Actually, Paul Krugman says, an economy that resembles those in Europe wouldn’t be so bad. He would say that, wouldn’t he? They gave him the Nobel Prize. Anyway, here’s his analysis of why our economy may appear more European, and why that’s OK:
Even calmer conservatives have been issuing dire warnings that Obamacare will turn America into a European-style social democracy. And everyone knows that Europe has lost all its economic dynamism…
But the story you hear all the time — of a stagnant economy in which high taxes and generous social benefits have undermined incentives, stalling growth and innovation — bears little resemblance to the surprisingly positive facts. The real lesson from Europe is actually the opposite of what conservatives claim: Europe is an economic success, and that success shows that social democracy works.
Will You Save As If You Were Living in China?
Despite its economic boom, China has remained largely a nation of savers. Really, really good savers. The average Chinese household saves more than 25% of its disposable income. Saving in such whopping proportions does not help the economy nearly as much as Chinese leaders would like, which is why the government has been trying to transform a “Nation of Savers Into Spenders,” as the WSJ put it:
The government is spending substantial sums to get consumers to buy manufactured goods. China budgeted three times as much as the U.S. on subsidies for car purchases in 2009, notes Thilo Hanemann, an analyst for Rhodium Group.
The U.S. set aside $3 billion for its “cash-for-clunkers” program and $1.7 billion for a tax deduction on car purchases, but China planned $14.8 billion on tax breaks and subsidies for car purchases. The response has been dramatic: Sales of cars eligible for the break are up 63% this year as of the end of October. And a trade-in program to subsidize home-appliance purchases has had $1.3 billion in sales by the end of November.
U.S. consumers, on the other hand, have become better at saving in recent times, and that has nothing to do with incentives from our government. The government actively encourages us to spend, or at least sends us the mixed message—that the individual should save, but we collectively must spend to get the economy pumping along. Mostly, since the recession hit, we’ve become better savers. The national savings rate was measured at over 4% in December and at around 6% at various points in 2009. That’s up from a rate of zero a few years back.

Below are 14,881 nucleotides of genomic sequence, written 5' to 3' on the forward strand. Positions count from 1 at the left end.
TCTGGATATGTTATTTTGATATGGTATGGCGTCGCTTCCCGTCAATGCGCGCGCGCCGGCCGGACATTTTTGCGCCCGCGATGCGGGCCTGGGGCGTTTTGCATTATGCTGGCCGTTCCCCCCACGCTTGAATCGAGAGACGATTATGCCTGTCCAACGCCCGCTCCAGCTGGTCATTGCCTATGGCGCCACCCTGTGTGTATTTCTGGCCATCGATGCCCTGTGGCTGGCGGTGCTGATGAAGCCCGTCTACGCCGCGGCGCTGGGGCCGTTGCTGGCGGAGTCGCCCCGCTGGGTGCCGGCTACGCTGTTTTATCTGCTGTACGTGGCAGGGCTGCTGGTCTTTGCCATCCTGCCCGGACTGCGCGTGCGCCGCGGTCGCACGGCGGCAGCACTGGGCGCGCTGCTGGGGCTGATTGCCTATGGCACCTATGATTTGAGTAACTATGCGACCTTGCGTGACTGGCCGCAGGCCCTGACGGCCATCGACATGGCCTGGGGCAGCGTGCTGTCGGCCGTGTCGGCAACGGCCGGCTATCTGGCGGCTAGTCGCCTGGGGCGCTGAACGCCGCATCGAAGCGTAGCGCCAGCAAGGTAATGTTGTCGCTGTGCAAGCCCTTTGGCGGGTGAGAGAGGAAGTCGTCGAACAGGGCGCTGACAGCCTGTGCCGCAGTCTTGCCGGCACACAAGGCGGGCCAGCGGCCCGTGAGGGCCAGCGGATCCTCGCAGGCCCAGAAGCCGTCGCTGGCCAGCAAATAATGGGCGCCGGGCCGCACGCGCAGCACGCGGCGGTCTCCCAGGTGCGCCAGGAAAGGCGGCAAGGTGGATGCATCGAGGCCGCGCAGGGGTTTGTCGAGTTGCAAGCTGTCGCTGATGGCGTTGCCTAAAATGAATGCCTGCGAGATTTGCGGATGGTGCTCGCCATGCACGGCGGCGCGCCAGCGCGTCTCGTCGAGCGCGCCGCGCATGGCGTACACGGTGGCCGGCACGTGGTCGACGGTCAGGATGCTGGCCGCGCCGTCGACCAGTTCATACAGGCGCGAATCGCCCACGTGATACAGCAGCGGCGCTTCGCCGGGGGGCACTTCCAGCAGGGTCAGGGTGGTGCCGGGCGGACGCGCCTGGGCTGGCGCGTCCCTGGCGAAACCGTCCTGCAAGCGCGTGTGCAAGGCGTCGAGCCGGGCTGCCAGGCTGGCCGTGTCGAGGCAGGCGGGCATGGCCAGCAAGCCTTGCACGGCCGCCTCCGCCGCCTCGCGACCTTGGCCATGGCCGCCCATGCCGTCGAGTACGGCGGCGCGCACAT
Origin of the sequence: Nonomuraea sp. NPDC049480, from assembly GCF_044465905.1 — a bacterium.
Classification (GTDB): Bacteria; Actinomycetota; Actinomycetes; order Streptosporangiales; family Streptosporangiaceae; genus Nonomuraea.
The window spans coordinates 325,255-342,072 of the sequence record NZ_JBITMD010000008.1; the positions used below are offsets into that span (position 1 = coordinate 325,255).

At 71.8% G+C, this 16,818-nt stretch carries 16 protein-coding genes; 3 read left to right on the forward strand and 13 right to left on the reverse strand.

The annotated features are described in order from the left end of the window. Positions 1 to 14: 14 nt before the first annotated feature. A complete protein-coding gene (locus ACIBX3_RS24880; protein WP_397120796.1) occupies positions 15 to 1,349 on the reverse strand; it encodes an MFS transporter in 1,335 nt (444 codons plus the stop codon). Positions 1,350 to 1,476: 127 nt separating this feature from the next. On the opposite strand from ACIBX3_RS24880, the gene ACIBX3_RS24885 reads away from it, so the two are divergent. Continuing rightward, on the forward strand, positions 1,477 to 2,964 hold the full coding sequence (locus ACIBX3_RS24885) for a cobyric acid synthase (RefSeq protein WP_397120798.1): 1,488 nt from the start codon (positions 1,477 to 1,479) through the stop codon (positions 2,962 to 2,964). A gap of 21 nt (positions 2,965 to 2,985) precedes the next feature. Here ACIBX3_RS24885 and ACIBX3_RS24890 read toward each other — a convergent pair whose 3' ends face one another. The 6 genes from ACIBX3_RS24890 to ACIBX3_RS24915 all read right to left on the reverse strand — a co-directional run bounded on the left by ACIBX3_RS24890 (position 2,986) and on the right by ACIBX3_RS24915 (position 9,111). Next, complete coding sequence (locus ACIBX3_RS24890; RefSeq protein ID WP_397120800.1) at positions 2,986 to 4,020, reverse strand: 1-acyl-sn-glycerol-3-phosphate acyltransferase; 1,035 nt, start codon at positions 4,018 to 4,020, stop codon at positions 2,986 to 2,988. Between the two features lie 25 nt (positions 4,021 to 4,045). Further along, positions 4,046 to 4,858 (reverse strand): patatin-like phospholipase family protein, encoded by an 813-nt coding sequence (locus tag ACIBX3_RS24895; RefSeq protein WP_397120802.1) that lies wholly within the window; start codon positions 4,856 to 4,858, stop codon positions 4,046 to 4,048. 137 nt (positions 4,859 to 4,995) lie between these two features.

Will the trend continue? Could we challenge the Chinese for the savings champ crown? Most likely, we’ll meet somewhere in the middle. We will save a little more like the Chinese, while at the same time they’ll be spending more like us.
Or Will You Live in the Brave New World of Perma-Templand?
BusinessWeek reports on the dawn of the era of the “Disposable Worker.” The disposable worker, or “perma-temp,” receives no job benefits, no job security, and meager pay:
… some economists predict it will be years, not months, before employees regain any semblance of bargaining power. That’s because this recession’s unusual ferocity has accelerated trends—including offshoring, automation, the decline of labor unions’ influence, new management techniques, and regulatory changes—that already had been eroding workers’ economic standing.
The forecast for the next five to 10 years: more of the same, with paltry pay gains, worsening working conditions, and little job security. Right on up to the C-suite, more jobs will be freelance and temporary, and even seemingly permanent positions will be at greater risk. “When I hear people talk about temp vs. permanent jobs, I laugh,” says Barry Asin, chief analyst at the Los Altos (Calif.) labor-analysis firm Staffing Industry Analysts. “The idea that any job is permanent has been well proven not to be true.” As Kelly Services CEO Carl Camden puts it: “We’re all temps now.”
Maybe we already live in Perma-Templand?